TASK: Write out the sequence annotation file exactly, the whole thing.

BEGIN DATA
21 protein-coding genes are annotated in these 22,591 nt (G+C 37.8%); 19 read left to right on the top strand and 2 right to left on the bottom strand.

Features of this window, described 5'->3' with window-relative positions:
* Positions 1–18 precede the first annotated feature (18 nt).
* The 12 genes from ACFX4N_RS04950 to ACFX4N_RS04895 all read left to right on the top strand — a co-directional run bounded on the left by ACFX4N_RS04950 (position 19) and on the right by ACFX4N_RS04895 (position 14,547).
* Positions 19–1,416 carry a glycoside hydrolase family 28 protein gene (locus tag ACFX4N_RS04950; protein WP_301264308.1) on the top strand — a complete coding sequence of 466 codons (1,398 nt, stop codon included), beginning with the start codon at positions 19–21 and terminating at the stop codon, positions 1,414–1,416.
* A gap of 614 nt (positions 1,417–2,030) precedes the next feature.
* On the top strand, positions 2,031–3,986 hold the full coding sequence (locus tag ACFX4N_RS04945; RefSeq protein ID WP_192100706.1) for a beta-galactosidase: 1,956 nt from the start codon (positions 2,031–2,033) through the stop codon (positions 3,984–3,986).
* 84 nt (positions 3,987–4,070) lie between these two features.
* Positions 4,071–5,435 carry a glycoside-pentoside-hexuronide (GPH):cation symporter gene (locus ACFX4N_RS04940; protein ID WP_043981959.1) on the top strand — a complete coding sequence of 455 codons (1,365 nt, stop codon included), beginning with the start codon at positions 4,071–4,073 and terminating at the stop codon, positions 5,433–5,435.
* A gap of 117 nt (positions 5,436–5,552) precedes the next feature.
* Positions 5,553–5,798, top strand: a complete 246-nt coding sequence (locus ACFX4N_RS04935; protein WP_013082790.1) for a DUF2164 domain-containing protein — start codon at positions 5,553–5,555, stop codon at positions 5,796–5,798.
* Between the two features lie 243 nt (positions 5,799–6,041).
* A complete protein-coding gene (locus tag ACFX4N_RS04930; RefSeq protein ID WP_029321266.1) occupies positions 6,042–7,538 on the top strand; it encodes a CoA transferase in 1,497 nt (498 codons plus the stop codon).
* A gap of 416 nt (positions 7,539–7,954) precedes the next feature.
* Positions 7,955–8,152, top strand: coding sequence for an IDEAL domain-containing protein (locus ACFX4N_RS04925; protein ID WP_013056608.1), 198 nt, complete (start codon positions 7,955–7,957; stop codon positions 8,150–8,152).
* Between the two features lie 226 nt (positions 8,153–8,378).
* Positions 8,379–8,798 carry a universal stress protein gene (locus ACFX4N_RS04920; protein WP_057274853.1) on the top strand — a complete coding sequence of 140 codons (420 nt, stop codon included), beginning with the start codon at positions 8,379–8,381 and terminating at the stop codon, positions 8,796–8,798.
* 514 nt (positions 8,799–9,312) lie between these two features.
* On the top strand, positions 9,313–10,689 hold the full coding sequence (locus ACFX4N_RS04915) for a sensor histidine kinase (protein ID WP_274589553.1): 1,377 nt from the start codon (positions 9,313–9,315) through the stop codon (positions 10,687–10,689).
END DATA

21 protein-coding genes are annotated in these 22,591 nt (G+C 37.8%); 19 read left to right on the top strand and 2 right to left on the bottom strand.

Features of this window, described 5'->3' with window-relative positions:
* Positions 1–18 precede the first annotated feature (18 nt).
* The 12 genes from ACFX4N_RS04950 to ACFX4N_RS04895 all read left to right on the top strand — a co-directional run bounded on the left by ACFX4N_RS04950 (position 19) and on the right by ACFX4N_RS04895 (position 14,547).
* Positions 19–1,416 carry a glycoside hydrolase family 28 protein gene (locus tag ACFX4N_RS04950; protein WP_301264308.1) on the top strand — a complete coding sequence of 466 codons (1,398 nt, stop codon included), beginning with the start codon at positions 19–21 and terminating at the stop codon, positions 1,414–1,416.
* A gap of 614 nt (positions 1,417–2,030) precedes the next feature.
* On the top strand, positions 2,031–3,986 hold the full coding sequence (locus tag ACFX4N_RS04945; RefSeq protein ID WP_192100706.1) for a beta-galactosidase: 1,956 nt from the start codon (positions 2,031–2,033) through the stop codon (positions 3,984–3,986).
* 84 nt (positions 3,987–4,070) lie between these two features.
* Positions 4,071–5,435 carry a glycoside-pentoside-hexuronide (GPH):cation symporter gene (locus ACFX4N_RS04940; protein ID WP_043981959.1) on the top strand — a complete coding sequence of 455 codons (1,365 nt, stop codon included), beginning with the start codon at positions 4,071–4,073 and terminating at the stop codon, positions 5,433–5,435.
* A gap of 117 nt (positions 5,436–5,552) precedes the next feature.
* Positions 5,553–5,798, top strand: a complete 246-nt coding sequence (locus ACFX4N_RS04935; protein WP_013082790.1) for a DUF2164 domain-containing protein — start codon at positions 5,553–5,555, stop codon at positions 5,796–5,798.
* Between the two features lie 243 nt (positions 5,799–6,041).
* A complete protein-coding gene (locus tag ACFX4N_RS04930; RefSeq protein ID WP_029321266.1) occupies positions 6,042–7,538 on the top strand; it encodes a CoA transferase in 1,497 nt (498 codons plus the stop codon).
* A gap of 416 nt (positions 7,539–7,954) precedes the next feature.
* Positions 7,955–8,152, top strand: coding sequence for an IDEAL domain-containing protein (locus ACFX4N_RS04925; protein ID WP_013056608.1), 198 nt, complete (start codon positions 7,955–7,957; stop codon positions 8,150–8,152).
* Between the two features lie 226 nt (positions 8,153–8,378).
* Positions 8,379–8,798 carry a universal stress protein gene (locus ACFX4N_RS04920; protein WP_057274853.1) on the top strand — a complete coding sequence of 140 codons (420 nt, stop codon included), beginning with the start codon at positions 8,379–8,381 and terminating at the stop codon, positions 8,796–8,798.
* 514 nt (positions 8,799–9,312) lie between these two features.
* On the top strand, positions 9,313–10,689 hold the full coding sequence (locus ACFX4N_RS04915) for a sensor histidine kinase (protein ID WP_274589553.1): 1,377 nt from the start codon (positions 9,313–9,315) through the stop codon (positions 10,687–10,689).